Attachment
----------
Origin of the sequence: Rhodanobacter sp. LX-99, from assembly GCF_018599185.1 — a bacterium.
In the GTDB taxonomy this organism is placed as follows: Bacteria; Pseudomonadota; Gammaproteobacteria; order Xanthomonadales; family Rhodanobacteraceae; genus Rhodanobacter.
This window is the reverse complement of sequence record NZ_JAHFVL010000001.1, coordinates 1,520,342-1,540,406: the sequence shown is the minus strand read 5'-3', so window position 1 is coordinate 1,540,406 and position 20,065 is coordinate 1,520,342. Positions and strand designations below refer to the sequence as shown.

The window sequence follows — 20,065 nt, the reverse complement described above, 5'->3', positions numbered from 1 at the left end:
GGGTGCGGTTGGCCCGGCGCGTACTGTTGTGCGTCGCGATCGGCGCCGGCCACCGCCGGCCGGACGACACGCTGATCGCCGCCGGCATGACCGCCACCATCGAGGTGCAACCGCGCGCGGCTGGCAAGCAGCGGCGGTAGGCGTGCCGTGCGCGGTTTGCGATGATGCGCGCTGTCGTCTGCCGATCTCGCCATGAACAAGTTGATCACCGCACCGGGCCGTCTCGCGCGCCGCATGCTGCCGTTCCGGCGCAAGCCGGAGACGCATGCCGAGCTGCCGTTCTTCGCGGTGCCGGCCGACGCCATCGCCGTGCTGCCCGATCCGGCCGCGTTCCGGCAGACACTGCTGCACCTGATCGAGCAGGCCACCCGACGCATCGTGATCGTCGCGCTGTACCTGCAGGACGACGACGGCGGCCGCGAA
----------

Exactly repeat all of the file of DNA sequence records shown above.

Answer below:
Origin of the sequence: Rhodanobacter sp. LX-99, from assembly GCF_018599185.1 — a bacterium.
In the GTDB taxonomy this organism is placed as follows: Bacteria; Pseudomonadota; Gammaproteobacteria; order Xanthomonadales; family Rhodanobacteraceae; genus Rhodanobacter.
This window is the reverse complement of sequence record NZ_JAHFVL010000001.1, coordinates 1,520,342-1,540,406: the sequence shown is the minus strand read 5'-3', so window position 1 is coordinate 1,540,406 and position 20,065 is coordinate 1,520,342. Positions and strand designations below refer to the sequence as shown.

The window sequence follows — 20,065 nt, the reverse complement described above, 5'->3', positions numbered from 1 at the left end:
GGGTGCGGTTGGCCCGGCGCGTACTGTTGTGCGTCGCGATCGGCGCCGGCCACCGCCGGCCGGACGACACGCTGATCGCCGCCGGCATGACCGCCACCATCGAGGTGCAACCGCGCGCGGCTGGCAAGCAGCGGCGGTAGGCGTGCCGTGCGCGGTTTGCGATGATGCGCGCTGTCGTCTGCCGATCTCGCCATGAACAAGTTGATCACCGCACCGGGCCGTCTCGCGCGCCGCATGCTGCCGTTCCGGCGCAAGCCGGAGACGCATGCCGAGCTGCCGTTCTTCGCGGTGCCGGCCGACGCCATCGCCGTGCTGCCCGATCCGGCCGCGTTCCGGCAGACACTGCTGCACCTGATCGAGCAGGCCACCCGACGCATCGTGATCGTCGCGCTGTACCTGCAGGACGACGACGGCGGCCGCGAA